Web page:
Hoo boy. Fractured, self-mocking, postmodern, often poignant fun for the discerning superhero fan. And this volume is as normal as Morrison's run on the title gets! Handling most of the pencilling duties, Richard Case offers a seemingly straightforward, crisp art style that makes even the weirdest moments seem (mostly) plausible. And Morrison and Case keep things straightforward when it comes to page lay-out: there's no need to push the boundaries of lay-out. The weirdness is all inside the panels, so it's best one doesn't get too lost. And remember: 'dada' is French slang for 'hobbyhorse.' Highly recommended.

Batman: Gothic (Deluxe Edition) (1990/ Collected 2015): written by Grant Morrison; illustrated by Klaus Janson: Writer Grant Morrison's second major foray into the world of Batman (after 1989's Arkham Asylum) take the Dark Knight into a literary hellscape of nods to Faustus, Don Giovanni, Lord Byron's Manfred, Fritz Lang's M., Lewis's The Monk, Melmoth the Wanderer, and a host of other horrific antecedents. There's even an exquisitely detailed, Rube Goldbergesque death trap for Batman to escape.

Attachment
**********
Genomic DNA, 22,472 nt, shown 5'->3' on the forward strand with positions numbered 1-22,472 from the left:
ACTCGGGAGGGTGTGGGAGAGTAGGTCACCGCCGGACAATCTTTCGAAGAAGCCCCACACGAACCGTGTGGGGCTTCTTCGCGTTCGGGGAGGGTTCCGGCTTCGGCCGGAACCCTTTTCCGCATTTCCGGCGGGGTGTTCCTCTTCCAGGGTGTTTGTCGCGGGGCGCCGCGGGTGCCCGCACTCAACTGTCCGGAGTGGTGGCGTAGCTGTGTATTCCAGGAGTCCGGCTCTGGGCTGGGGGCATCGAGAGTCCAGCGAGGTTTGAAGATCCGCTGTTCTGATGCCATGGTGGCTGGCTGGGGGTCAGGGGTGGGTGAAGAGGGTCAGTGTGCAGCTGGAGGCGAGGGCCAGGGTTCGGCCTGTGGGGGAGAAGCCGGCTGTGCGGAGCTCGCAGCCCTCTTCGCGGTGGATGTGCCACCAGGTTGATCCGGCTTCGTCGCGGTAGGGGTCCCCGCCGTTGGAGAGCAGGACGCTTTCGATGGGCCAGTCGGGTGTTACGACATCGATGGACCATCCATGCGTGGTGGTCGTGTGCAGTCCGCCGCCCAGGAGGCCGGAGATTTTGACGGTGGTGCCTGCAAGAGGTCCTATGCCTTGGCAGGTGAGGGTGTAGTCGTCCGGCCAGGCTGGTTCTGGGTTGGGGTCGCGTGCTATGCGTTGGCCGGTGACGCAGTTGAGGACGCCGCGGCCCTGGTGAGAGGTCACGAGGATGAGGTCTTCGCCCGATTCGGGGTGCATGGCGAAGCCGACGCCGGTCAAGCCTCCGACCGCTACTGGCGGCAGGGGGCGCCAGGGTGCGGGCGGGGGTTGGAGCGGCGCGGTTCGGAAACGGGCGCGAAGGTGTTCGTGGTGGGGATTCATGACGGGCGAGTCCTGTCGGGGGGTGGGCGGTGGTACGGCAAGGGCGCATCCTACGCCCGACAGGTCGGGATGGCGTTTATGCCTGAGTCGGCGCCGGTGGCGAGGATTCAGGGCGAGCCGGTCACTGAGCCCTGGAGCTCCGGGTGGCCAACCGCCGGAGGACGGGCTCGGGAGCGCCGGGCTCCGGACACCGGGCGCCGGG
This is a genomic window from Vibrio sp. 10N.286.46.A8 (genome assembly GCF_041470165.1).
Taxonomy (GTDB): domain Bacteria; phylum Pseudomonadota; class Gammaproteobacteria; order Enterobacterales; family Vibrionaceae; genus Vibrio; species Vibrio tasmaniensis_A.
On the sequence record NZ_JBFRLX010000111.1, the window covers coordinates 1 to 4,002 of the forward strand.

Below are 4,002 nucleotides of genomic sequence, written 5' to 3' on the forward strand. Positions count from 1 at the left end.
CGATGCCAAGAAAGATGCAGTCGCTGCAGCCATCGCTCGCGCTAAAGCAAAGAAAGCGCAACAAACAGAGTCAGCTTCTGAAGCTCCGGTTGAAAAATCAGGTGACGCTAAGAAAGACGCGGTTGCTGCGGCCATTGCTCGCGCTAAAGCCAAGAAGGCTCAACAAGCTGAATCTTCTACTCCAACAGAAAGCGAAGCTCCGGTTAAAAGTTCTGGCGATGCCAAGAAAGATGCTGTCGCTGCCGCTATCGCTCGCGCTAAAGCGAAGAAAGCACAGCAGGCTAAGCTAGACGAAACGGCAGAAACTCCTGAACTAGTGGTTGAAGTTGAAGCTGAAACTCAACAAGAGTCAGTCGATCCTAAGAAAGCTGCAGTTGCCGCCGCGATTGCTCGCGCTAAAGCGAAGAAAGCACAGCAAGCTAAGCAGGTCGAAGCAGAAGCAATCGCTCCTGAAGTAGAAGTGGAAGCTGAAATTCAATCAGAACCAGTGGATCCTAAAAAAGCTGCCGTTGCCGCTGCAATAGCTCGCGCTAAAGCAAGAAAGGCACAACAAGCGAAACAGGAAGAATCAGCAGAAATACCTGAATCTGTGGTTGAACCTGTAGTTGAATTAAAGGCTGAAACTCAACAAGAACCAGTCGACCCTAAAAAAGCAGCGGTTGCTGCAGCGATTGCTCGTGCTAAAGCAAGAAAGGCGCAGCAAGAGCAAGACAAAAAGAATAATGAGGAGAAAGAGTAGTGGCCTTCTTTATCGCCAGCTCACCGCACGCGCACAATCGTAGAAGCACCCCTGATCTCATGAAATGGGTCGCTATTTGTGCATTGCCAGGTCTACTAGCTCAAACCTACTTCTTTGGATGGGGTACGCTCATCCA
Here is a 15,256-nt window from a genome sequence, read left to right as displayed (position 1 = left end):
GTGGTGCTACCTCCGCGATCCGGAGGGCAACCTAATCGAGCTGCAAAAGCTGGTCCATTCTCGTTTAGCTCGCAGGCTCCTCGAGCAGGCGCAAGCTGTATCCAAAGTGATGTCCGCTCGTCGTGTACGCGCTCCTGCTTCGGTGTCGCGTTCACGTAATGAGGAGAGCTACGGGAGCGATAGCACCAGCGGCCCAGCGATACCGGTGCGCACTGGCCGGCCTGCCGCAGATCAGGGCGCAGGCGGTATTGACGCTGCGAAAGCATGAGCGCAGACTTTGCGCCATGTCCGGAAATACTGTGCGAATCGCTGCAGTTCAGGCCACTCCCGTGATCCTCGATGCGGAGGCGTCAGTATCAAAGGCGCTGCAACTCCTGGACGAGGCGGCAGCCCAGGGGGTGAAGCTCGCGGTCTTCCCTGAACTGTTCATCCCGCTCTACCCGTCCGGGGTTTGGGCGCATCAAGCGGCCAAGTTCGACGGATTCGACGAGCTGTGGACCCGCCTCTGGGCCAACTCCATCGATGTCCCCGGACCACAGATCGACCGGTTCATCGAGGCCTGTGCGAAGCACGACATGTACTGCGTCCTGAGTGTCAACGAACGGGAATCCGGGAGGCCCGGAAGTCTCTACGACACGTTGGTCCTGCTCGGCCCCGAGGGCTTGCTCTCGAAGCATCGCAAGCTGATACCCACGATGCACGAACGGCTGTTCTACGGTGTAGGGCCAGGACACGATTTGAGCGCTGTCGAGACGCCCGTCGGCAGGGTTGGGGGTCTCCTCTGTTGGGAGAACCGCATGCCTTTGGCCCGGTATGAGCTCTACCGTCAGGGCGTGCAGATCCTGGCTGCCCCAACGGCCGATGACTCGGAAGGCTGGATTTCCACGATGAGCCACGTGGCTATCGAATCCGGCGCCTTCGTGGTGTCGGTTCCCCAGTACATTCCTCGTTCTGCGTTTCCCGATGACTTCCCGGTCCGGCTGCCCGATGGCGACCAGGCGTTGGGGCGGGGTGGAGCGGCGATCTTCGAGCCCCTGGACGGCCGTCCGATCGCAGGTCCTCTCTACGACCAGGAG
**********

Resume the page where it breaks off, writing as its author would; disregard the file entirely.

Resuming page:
Batman faces an enemy from his past -- his past as a schoolboy at a private school, that is, in the days before Bruce Wayne's parents were murdered and Bruce's journey towards Batman began. But the enemy threatens Gotham's major mobsters as well, whom this old enemy hunts for revenge. Klaus Janson supplies lots of moodiness and doom as artist. It's one of Batman's most nightmarish adventures, even with the typical splash of Morrisonian postmodernism. This would make a terrific Batman movie, live-action or animated. Come on, DC! Highly recommended.

Monday, September 19, 2016


Essential Captain America Volume 2 (1968-1970/ Collected 2004): written by Stan Lee, Jack Kirby, and Jim Steranko; illustrated by Jack Kirby, Jim Steranko, Gene Colan, John Romita, Joe Sinnott, Syd Shores, and others: The great transition period of Captain America begins here, as co-writer/penciller Jack Kirby gives way to Jim Steranko gives way to John Romita gives way, finally, to Gene Colan, who would stay on the book for a few years as penciller.